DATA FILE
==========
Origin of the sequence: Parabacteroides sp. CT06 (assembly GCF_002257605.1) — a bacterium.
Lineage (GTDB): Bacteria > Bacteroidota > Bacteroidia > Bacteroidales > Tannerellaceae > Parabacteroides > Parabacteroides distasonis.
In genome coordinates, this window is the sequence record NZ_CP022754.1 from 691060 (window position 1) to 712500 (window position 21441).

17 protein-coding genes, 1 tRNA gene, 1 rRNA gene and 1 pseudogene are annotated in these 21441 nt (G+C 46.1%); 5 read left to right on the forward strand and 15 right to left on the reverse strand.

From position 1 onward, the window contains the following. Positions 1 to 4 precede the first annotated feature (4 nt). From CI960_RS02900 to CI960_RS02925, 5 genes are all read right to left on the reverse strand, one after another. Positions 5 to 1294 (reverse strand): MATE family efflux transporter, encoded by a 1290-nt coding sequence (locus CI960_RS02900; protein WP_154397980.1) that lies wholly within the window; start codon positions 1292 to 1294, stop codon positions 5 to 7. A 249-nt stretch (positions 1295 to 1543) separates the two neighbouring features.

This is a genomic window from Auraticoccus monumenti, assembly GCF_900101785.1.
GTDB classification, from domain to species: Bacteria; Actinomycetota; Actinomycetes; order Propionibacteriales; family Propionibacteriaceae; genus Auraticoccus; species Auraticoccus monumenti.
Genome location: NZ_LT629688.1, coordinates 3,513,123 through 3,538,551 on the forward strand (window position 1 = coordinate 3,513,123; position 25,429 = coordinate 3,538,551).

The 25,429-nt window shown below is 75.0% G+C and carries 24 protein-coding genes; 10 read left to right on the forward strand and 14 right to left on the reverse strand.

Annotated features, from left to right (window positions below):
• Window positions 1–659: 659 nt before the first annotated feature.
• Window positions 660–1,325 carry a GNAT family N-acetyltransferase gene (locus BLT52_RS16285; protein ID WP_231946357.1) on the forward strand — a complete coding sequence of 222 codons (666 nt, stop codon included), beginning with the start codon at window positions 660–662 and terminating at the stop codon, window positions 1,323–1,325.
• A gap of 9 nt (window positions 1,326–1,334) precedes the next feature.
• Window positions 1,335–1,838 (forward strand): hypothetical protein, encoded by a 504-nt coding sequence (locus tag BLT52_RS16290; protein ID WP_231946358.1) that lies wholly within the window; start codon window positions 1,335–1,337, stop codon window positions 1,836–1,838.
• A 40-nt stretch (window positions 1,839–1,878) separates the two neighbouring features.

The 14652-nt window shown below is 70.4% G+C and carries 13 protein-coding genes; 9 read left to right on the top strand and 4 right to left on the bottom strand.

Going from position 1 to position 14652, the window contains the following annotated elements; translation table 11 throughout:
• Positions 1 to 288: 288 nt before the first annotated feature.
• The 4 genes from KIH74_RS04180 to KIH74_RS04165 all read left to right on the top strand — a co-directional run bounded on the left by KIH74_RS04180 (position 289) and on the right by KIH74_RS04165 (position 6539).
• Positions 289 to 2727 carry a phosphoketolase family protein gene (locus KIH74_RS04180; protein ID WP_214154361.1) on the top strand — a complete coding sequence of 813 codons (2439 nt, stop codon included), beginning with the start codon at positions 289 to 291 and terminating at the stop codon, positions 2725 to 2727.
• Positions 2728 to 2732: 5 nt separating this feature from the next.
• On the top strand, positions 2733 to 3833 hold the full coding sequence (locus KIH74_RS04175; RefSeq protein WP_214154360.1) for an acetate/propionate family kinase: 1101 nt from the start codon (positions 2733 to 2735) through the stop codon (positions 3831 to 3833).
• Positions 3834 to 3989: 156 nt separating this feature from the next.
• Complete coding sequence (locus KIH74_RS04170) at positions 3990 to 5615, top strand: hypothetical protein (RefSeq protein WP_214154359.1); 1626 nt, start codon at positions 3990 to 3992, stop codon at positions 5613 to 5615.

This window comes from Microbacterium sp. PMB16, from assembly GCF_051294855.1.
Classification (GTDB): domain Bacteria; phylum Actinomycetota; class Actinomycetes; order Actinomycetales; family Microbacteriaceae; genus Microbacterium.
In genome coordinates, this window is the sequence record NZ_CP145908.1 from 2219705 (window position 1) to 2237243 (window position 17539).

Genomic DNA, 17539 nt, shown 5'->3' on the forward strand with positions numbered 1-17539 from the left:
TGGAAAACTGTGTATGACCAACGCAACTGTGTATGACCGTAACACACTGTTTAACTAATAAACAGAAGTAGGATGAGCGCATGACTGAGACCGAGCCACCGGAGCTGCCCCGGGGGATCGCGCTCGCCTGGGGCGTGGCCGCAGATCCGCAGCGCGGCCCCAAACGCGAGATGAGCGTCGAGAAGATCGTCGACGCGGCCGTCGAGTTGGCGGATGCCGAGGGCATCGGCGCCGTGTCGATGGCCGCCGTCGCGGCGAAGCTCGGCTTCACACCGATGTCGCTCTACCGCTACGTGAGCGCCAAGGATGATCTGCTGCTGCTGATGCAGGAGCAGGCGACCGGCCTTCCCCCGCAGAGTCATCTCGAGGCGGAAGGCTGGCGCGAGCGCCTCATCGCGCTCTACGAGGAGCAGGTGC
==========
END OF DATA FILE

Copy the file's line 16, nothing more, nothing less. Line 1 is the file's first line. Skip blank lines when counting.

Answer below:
The 14652-nt window shown below is 70.4% G+C and carries 13 protein-coding genes; 9 read left to right on the top strand and 4 right to left on the bottom strand.